Monster Hunter Rise: Sunbreak Preview – A new dawn of monster battling

“Nobody has beaten Lunagaron solo,” the inimitable Capcom PR said as he handed me the Switch controller. “Not yet.” Naturally I replied, “Challenge accepted,” with the cockiness that playing a franchise for 20 years will bring you. “Bring it on.”

And thus began my foray into Sunbreak, the massive new DLC expansion for Monster Hunter Rise.

This franchise is no stranger to staggeringly large DLCs. Monster Hunter World is a fantastic example of this, with the game spewing additional, regular free content to both the main game, and then for another year after the huge Iceborne DLC was released. Pound per hour of entertainment, Iceborne was one of the best DLCs I’ve ever bought.

Whether Sunbreak winds up delivering the same remains to be seen, of course, but Capcom has a good track record for this and fans certainly have cause to be excited.

Just as Iceborne added new mechanics that breathed new life into the gameplay experience, Sunbreak adds new areas, monsters, endemic life, Follower Quests and, perhaps most importantly, Switch Skill Swaps.

Monster Hunter Rise Sunbreak Citadel hub

But let’s start with the basics — the new areas. Sunbreak lands you in the new Citadel area — a vast area with multiple biomes, from snow-capped peaks to luck forests, full of exciting monsters to hunt. Again, fans of Iceborne will know the kind of thing we’re talking about here.

The Citadel is where I found myself for this hands-on preview, fighting Lunagaron, one of the new ‘Three Lords’ based on European folklore. This, the ‘Ice Wolf Dragon’, reminded me in many ways of a cross between a Tobi Kadachi and a Zinogre, but with the speed and icy attacks of a Barioth.

It was fast, it was aggressive, and if you haven’t spent 20 years fighting similarly sized specimens, I can see why people would struggle.

But with TheSixthAxis’ good name on the line, I sharpened my sword and stepped up to the plate. Or Lunagaron’s palate, if you like.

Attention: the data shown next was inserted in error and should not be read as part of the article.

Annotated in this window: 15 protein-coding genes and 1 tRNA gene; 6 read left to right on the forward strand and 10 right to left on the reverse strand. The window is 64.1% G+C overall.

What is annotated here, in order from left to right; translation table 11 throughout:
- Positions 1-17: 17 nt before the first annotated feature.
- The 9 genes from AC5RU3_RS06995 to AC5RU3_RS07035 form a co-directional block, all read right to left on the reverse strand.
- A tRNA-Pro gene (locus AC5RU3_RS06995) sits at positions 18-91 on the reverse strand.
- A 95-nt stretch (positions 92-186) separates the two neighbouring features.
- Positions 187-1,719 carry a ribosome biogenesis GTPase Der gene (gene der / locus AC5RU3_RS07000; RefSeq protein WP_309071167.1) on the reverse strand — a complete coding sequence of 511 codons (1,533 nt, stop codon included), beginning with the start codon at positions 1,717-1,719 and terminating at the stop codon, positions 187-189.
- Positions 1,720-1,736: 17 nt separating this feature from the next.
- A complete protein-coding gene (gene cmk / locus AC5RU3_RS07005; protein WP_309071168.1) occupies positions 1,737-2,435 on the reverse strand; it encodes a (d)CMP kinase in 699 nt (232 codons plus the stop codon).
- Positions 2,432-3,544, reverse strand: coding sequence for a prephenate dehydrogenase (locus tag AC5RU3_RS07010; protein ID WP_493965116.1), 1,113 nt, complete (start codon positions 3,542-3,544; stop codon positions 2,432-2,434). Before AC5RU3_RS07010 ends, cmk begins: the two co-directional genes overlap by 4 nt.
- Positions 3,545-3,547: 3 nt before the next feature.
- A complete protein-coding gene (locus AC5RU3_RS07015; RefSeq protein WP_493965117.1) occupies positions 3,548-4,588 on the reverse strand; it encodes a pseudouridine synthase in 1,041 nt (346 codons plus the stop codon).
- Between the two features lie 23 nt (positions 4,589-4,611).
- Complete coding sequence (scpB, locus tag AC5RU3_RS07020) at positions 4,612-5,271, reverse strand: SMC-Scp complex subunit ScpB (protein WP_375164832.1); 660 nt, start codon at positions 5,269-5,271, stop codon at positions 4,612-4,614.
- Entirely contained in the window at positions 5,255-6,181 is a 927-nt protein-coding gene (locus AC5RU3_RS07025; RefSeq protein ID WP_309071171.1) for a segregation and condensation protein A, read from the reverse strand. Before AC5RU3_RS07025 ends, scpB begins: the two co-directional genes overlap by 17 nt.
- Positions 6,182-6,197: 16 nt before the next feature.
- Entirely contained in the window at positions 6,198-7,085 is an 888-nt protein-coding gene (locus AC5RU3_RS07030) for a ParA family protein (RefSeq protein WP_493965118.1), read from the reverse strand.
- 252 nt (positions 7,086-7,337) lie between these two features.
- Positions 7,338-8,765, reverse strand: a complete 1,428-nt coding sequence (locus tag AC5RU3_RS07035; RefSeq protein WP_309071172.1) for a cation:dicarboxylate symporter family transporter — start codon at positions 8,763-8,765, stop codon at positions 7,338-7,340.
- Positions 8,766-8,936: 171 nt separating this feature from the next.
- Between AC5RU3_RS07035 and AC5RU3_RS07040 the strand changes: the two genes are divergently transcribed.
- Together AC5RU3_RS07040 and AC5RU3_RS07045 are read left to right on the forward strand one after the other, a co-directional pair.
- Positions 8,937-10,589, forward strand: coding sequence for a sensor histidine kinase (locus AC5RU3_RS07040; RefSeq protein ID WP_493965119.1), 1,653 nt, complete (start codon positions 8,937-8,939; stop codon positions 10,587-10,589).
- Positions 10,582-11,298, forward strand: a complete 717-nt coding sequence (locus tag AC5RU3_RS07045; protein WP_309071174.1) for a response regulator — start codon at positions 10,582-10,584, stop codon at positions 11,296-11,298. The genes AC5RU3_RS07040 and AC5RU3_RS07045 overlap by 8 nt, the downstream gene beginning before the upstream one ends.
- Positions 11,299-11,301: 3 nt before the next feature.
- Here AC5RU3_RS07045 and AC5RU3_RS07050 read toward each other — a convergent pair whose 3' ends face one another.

What followed was a tough but fair challenge that ultimately — and this is important — ended with me being the first one to slay the monster solo through the game’s UK previews.

Monster Hunter Rise Sunbreak Lunagaron

Sick brags aside, this was an educational experience. Not only was this a genuinely exciting experience, fighting an all-new monster in a new area, but I got to learn about the new Switch Skill Swaps, which is where Rise players should start to pay close attention.

Do you have multiple favourite Switch Skills? Do you wish you could swap between your defensive and offensive builds at will in the middle of a quest? Well, now you can, and you do so with added bonus of the swap’s built-in evade function. It’s easy to execute and it can potentially make a huge difference to how you take down a monster.

It adds a whole new dimension to combat. Even if you’re Switch Skill-light like I am when I use the long sword, it’s great to have more options when evading, especially if you’re keen on keeping your combo going.

Then there’s the Follower Quests, a new way to play added in Sunbreak. These single-player missions are the perfect choice when your co-op squad is off doing whatever they do when they’re not helping you hunt that last item you need for the sweet set of armour you’re building. Selfish so and so’s.

The idea is that you accompany an NPC on a quest to ‘go and kill the thing’, whatever that thing may be. However, unlike your standard babysitting quest, your Follower is actually badass, and just as capable as you are at all aspects of the game. They can ride monsters, know how to use their weapons and don’t feel like a liability — which can’t always be said for letting randos jump into your quest when your friends are off having lives. Again, so selfish…

Monster Hunter Rise Sunbreak Seregios

My second mission saw me fighting a Seregios — a fan favourite from Monster Hunter 4 Ultimate — in the Sandy Plains. This “thousand-blade wyvern”, as it’s known, absolutely bodied me. It would have been nice for Arlow to maybe distract it a little, rather than letting it spam me to death, but you win some, you lose some.

And when a very territorial and aggressive wyvern takes a liking to stomping on your face, you tend to lose. Hard.

There’s a whole host of other new things to watch out for in Monster Hunter Rise: Sunbreak, from new subspecies like the Blood Orange Bishaten, to the new Ruby and Gold Wirebugs — the latter of which increases the maximum number of drops obtained from Wyvern Riding attacks (which means you know I will be gunning for those).

Monster Hunter Rise: Sunbreak is out on 30th June 2022, and I, for one, am extremely excited. Keep an eye out for our review later this month!